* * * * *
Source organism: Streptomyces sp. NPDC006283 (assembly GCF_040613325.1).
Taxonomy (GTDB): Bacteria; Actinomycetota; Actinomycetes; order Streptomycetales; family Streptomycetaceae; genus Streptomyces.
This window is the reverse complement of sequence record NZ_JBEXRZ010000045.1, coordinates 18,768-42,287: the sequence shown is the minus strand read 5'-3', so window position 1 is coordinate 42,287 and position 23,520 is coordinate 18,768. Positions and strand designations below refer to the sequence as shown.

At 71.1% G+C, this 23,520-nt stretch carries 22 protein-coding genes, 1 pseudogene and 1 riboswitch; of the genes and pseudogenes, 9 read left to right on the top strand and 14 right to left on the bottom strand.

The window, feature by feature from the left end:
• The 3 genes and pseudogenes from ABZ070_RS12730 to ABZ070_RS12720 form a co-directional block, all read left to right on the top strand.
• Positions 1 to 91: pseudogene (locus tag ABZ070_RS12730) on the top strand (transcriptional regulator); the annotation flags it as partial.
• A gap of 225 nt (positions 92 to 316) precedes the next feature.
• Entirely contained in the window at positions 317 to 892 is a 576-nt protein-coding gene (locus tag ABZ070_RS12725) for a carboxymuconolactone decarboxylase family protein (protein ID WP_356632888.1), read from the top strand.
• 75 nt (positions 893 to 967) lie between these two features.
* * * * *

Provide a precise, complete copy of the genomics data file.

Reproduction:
Source organism: Streptomyces sp. NPDC006283 (assembly GCF_040613325.1).
Taxonomy (GTDB): Bacteria; Actinomycetota; Actinomycetes; order Streptomycetales; family Streptomycetaceae; genus Streptomyces.
This window is the reverse complement of sequence record NZ_JBEXRZ010000045.1, coordinates 18,768-42,287: the sequence shown is the minus strand read 5'-3', so window position 1 is coordinate 42,287 and position 23,520 is coordinate 18,768. Positions and strand designations below refer to the sequence as shown.

At 71.1% G+C, this 23,520-nt stretch carries 22 protein-coding genes, 1 pseudogene and 1 riboswitch; of the genes and pseudogenes, 9 read left to right on the top strand and 14 right to left on the bottom strand.

The window, feature by feature from the left end:
• The 3 genes and pseudogenes from ABZ070_RS12730 to ABZ070_RS12720 form a co-directional block, all read left to right on the top strand.
• Positions 1 to 91: pseudogene (locus tag ABZ070_RS12730) on the top strand (transcriptional regulator); the annotation flags it as partial.
• A gap of 225 nt (positions 92 to 316) precedes the next feature.
• Entirely contained in the window at positions 317 to 892 is a 576-nt protein-coding gene (locus tag ABZ070_RS12725) for a carboxymuconolactone decarboxylase family protein (protein ID WP_356632888.1), read from the top strand.
• 75 nt (positions 893 to 967) lie between these two features.